After being kicked out of college for “incorrigible negligence,” John C. Fremont became a member of the U. S. Topographical Corp.  The result of a wise marriage to the daughter of an influential Senator, Fremont was appointed to head expeditions charting the best routes to Washington, Oregon, California and Nevada.  His reports on the expeditions became very popular with people interested in settling the west.

            At this time, California was a possession of Mexico.  But, the United States was very interested in acquiring it.  Although a member of the army, Fremont was not considered a combat soldier.  But, in 1845, President James Polk sent Fremont on an expedition with 60-armed men.  Although outwardly another exploration, President Polk, feeling war with Mexico was inevitable, wanted a military force nearby.

            When in May of 1846 war was declared with Mexico, Fremont immediately went into California.  With news of a U. S. military force in California, Anglo-Americans started rebelling against their Mexican leaders.  On January 16, 1847 Fremont, now in Los Angeles, was appointed the Governor of California.  Although appointed by his commander, there became a dispute within military ranks, and Fremont ended up being court martialed.  Even though he was pardoned by President Polk, Fremont resigned, and returned to California.

            Still with the taste of political power from his short stint as California’s governor, Fremont ran for senator in the newly recognized state.  Then in 1856 Fremont became the Republican Party’s first Presidential candidate.  In 1878, as a 65-year-old legend, he was appointed the territorial Governor of Arizona.

            John Fremont was a much better explorer and mapper than he was a politician, for his service as a politician was like his time in college, highlighted by “incorrigible negligence.”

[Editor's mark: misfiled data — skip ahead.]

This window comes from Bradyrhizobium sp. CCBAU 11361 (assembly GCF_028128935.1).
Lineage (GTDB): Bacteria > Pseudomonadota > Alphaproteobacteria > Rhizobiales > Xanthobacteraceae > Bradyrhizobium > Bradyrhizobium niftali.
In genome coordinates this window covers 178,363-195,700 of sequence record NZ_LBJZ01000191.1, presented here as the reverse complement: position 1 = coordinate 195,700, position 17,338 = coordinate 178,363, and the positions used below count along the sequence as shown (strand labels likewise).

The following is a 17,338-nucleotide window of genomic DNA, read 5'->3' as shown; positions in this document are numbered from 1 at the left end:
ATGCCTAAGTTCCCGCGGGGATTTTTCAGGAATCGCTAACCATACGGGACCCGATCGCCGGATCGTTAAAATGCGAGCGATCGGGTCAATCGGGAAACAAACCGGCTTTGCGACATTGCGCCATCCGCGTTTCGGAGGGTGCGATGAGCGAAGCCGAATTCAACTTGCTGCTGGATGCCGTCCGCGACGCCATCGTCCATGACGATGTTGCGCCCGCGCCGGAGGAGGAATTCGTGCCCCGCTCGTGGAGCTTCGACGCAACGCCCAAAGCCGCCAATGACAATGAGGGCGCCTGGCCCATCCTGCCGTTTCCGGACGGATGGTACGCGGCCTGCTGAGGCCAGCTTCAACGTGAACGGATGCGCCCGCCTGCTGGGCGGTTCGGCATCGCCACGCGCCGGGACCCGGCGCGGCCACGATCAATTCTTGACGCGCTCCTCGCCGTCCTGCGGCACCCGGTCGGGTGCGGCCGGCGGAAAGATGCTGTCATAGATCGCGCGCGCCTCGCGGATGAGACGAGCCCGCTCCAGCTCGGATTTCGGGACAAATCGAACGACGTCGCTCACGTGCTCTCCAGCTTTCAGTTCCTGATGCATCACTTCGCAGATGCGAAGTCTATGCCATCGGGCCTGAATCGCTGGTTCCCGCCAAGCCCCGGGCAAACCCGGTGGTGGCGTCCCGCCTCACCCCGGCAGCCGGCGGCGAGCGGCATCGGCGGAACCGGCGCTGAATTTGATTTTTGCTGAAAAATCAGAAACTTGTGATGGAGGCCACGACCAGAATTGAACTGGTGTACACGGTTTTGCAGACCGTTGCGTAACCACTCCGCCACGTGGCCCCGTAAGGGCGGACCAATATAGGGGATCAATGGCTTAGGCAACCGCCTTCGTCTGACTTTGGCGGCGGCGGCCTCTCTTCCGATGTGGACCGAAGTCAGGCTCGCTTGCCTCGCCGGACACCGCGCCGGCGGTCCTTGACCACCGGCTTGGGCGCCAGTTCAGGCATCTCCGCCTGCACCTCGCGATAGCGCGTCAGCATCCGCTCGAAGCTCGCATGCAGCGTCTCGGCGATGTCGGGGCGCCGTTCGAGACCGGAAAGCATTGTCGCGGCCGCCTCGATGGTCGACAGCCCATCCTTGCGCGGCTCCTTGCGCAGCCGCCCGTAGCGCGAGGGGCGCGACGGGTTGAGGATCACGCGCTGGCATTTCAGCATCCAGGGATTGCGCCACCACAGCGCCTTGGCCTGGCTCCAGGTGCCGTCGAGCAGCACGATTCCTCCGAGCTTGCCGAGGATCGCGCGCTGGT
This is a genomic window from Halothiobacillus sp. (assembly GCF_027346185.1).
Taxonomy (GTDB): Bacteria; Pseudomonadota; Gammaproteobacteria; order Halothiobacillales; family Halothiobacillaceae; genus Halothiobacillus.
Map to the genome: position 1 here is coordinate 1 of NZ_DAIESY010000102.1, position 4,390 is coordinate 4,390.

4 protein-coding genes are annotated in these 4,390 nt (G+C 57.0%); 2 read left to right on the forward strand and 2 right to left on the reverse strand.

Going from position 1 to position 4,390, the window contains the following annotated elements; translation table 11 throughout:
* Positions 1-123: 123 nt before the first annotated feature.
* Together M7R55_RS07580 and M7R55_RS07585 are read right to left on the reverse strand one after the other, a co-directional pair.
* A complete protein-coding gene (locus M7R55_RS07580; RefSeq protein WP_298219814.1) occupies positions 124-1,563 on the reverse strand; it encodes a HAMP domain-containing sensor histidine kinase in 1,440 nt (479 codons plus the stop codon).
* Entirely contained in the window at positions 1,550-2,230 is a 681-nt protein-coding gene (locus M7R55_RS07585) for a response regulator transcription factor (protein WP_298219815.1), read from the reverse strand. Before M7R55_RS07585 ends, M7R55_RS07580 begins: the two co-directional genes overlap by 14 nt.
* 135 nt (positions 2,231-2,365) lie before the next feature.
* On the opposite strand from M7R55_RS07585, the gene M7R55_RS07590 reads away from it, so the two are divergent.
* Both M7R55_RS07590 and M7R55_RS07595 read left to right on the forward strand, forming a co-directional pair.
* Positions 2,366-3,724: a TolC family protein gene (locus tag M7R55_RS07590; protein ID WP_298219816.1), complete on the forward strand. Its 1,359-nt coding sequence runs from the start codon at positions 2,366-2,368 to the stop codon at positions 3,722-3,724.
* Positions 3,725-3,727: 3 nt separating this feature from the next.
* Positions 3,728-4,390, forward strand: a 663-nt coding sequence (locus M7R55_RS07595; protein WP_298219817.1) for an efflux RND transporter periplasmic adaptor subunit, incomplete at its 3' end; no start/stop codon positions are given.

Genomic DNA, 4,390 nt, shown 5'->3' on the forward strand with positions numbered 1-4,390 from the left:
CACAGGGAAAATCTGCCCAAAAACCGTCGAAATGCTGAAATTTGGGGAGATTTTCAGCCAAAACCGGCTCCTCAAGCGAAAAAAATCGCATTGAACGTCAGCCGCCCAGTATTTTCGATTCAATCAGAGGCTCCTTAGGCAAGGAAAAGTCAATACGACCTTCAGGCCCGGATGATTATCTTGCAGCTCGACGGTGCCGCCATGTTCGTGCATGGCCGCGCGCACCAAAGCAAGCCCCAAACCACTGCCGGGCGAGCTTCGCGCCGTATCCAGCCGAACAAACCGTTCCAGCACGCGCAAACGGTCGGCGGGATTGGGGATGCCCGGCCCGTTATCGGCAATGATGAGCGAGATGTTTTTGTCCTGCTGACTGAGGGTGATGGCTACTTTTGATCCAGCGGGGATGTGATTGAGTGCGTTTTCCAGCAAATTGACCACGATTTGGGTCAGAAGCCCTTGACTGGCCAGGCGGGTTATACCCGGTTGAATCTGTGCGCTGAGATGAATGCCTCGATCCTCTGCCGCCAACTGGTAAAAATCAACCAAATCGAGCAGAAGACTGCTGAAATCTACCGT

On January 2, 1834 Stephen Austin was imprisoned by the Mexican government.
Prior to this Austin did his best to satisfy the rebellious Anglo-Americans in Texas. And because of problems with the Mexican Republic, Austin was forces to constantly return to Mexico City where he argued for the rights of the American colonists in Texas.

Alarmed by the growing numbers of Americans migrating to Texas and rumors the U.S. intended to annex the region, the Mexican government began to limit immigration in 1830.
The Mexican policy angered many Anglo-American colonists who already had a long list of grievances against their distant government. In 1833, a group of colonial leaders drafted a constitution that would create a new Anglo-dominated Mexican state of Texas.

Once the constitution was done, the colonial leaders directed Austin to travel to Mexico City to present it to the government along with a list of other demands. Austin conceded to the will of the people, but President Santa Ana not only refused to grant Texas independence, he threw Austin in prison on suspicion of inciting insurrection.
When he was finally released eight months later in August 1835, Austin found that the Anglo-American colonists were on the brink of rebellion. They were now demanding a Republic of Texas that would break entirely from Mexico.

Reluctantly, Austin abandoned his hope that the Anglo Texans could somehow remain a part of Mexico, and he began to prepare for war. The following year Austin helped lead the Texan rebels to victory over the Mexicans and assisted in the creation of the independent Republic of Texas. Defeated by Sam Houston in a bid for the presidency of the new nation, Austin instead took the position of secretary of state. He died in office later that year.


It was on this date back in 1848 when James Marshall discovered gold at a sawmill he was constructing to provide lumber for building John Sutter’s town he called New Switzerland.

Although Sutter owned thousands of acres in the area, the mill was located on public land.  And at the time of the discovery California was in the process of changing from a possession of Mexico to the United States.  So, he had no way to get legal ownership of the land around the mill.

Neither Sutter nor Marshall were excited about the discovery of gold and tried to keep it a secrete.  Obviously the word got out.

It’s interesting that although Sutter and Marshall discovered the gold, they never profited from it and died broke.

The picture is of James Marshall at the saw mill.


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